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Please use this identifier to cite or link to this item: http://hdl.handle.net/10791/389

Authors: Safi, Sana
Supervisor(s): Dr. Jeff Vallance, Athabasca University
Examining Committee: Dr. Lorraine Thirsk (Athabasca University)
Dr. Gina Wong (Athabasca University)
Dr. Nancy Spencer (University of Alberta)
Degree: Master of Nursing (MN)
Department: Faculty of Health Disciplines
Keywords: intellectual disabilities
Sedentary behaviours
The Soico-ecological model
The Critical Incident Technique
Qualitative study
In depth-interviews
Issue Date: 18-Jul-2022
Abstract: Sedentary behaviours among adults with intellectual disabilities have not been well studied in nursing and other disciplines. A sedentary lifestyle puts adults with and without disabilities at high risk of developing health conditions and diseases. Current literature revealed few empirical studies on the benefits of reducing sedentary behaviours with respect to the health of adults with intellectual disabilities. This study explored the factors that helped or hindered sedentary behaviours of adults with intellectual disabilities in the Canadian population. Guided by the socio-ecological model, a Critical Incident Technique was conducted and five adults with intellectual disabilities from the Province of Ontario were interviewed. Adults with intellectual disabilities identified personal and environmental related factors that led to increased sedentary behaviours; and revealed helpful factors and wish-lists of actions that decreased sedentary lifestyle. Findings may be useful when developing programs aimed to decrease prolonged periods of sedentary behaviours specific to this vulnerable population.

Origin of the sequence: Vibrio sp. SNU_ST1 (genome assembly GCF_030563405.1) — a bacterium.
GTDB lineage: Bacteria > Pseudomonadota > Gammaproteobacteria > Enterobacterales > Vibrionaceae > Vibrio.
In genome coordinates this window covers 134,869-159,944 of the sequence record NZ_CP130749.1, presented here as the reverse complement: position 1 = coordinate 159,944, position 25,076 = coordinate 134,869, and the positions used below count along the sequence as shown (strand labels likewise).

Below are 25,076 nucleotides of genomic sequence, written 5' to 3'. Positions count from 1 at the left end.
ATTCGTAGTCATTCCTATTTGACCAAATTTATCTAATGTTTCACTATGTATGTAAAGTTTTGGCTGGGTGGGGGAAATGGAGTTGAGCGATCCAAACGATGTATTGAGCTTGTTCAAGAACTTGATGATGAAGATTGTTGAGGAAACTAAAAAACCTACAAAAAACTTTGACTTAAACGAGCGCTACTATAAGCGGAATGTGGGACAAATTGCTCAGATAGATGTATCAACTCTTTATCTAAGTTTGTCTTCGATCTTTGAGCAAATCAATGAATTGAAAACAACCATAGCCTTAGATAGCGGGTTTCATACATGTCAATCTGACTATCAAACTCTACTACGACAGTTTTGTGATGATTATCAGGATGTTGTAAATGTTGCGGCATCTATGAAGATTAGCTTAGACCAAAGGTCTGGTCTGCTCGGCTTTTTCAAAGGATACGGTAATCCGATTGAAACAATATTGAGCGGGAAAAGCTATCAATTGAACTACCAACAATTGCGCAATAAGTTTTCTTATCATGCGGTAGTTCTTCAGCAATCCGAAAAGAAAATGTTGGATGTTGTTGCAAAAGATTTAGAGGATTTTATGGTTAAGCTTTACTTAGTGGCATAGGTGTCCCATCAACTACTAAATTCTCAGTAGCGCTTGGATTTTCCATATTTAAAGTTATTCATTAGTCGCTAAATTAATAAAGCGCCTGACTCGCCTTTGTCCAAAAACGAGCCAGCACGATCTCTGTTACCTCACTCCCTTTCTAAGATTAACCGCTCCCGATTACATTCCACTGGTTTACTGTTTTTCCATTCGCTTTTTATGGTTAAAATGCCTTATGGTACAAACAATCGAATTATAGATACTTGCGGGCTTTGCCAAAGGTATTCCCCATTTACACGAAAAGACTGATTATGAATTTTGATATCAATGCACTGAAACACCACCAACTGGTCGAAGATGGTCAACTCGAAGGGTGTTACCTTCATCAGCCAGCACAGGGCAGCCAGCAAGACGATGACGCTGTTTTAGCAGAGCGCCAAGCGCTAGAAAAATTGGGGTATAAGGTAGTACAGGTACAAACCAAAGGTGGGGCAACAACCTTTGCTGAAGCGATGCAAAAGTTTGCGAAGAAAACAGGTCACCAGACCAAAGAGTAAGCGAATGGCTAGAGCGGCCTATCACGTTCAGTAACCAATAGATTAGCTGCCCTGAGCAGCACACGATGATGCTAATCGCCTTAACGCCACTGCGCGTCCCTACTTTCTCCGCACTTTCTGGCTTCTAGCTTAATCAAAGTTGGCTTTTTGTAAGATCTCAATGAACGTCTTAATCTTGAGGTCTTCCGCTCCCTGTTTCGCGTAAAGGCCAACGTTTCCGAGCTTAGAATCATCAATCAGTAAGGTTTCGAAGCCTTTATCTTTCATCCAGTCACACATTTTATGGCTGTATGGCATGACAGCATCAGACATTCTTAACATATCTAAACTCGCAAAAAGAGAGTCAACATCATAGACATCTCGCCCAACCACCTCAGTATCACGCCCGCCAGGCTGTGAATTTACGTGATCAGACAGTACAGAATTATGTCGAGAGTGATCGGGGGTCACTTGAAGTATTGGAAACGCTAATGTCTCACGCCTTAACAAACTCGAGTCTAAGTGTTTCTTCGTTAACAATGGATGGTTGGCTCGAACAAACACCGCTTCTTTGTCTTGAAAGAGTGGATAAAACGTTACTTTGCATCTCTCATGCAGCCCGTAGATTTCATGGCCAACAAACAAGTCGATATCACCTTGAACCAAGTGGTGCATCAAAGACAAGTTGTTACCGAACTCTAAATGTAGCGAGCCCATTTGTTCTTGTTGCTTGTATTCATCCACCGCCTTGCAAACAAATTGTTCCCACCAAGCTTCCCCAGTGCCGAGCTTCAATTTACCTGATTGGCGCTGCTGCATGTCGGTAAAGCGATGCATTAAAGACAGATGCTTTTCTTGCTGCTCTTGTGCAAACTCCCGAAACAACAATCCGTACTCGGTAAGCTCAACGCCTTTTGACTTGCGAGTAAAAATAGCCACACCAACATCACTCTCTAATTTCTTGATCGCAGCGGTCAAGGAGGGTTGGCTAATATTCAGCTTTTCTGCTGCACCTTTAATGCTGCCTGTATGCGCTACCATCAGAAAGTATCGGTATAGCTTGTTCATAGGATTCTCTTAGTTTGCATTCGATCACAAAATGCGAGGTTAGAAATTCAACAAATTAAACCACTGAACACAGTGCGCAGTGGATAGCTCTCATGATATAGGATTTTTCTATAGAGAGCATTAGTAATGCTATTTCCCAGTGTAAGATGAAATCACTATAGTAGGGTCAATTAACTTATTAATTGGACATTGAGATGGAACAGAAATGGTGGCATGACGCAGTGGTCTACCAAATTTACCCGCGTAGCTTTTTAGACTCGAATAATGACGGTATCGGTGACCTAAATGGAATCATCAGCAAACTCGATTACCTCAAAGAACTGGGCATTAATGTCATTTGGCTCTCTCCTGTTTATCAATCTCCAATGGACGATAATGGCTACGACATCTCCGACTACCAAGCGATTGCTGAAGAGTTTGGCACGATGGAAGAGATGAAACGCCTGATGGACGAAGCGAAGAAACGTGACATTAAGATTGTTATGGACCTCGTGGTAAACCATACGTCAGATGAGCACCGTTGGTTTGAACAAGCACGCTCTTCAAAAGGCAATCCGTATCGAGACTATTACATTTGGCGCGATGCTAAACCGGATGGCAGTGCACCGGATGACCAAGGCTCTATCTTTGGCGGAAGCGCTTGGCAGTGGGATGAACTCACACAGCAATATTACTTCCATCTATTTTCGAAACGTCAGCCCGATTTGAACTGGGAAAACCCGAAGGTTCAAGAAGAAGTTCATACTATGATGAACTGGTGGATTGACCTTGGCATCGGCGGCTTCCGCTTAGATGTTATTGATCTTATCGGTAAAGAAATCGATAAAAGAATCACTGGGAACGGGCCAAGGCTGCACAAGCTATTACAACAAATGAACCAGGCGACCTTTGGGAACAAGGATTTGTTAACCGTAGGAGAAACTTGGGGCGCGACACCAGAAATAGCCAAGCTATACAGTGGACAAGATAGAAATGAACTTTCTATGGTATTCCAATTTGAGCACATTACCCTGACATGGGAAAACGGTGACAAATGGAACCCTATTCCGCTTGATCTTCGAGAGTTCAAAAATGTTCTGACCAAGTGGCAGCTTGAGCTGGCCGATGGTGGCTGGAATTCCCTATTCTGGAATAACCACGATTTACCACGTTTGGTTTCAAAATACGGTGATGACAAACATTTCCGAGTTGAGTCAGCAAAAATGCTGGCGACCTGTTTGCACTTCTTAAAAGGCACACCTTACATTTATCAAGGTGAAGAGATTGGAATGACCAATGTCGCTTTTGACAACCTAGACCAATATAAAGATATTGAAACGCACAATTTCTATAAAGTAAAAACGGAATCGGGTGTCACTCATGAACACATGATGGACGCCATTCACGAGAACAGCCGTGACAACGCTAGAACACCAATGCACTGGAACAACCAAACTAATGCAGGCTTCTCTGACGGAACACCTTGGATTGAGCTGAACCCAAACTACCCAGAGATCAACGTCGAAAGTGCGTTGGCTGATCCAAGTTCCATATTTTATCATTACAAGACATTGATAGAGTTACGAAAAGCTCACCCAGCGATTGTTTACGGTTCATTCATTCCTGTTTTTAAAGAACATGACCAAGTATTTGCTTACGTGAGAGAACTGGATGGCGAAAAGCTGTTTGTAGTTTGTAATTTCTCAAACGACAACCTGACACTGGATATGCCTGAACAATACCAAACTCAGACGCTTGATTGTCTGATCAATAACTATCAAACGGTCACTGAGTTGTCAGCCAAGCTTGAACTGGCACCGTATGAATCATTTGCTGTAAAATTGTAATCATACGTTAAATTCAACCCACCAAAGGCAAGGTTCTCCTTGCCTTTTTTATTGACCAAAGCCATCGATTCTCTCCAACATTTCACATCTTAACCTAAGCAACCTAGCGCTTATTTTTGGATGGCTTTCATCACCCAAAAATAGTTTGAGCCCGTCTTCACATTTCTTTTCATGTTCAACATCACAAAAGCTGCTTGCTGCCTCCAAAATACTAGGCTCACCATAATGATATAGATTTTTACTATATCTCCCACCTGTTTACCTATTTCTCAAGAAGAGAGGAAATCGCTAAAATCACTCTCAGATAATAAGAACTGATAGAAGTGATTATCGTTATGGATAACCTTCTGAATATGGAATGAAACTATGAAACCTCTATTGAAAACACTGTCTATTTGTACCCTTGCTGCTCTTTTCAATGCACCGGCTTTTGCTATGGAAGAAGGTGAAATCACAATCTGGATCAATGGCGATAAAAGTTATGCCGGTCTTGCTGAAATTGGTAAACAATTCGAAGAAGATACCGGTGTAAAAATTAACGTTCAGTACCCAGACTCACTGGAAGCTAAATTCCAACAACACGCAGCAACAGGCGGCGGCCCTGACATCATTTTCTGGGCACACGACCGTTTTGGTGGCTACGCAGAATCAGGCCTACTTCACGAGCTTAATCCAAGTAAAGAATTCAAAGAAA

Graduation Date:  -1
URI: http://hdl.handle.net/10791/389
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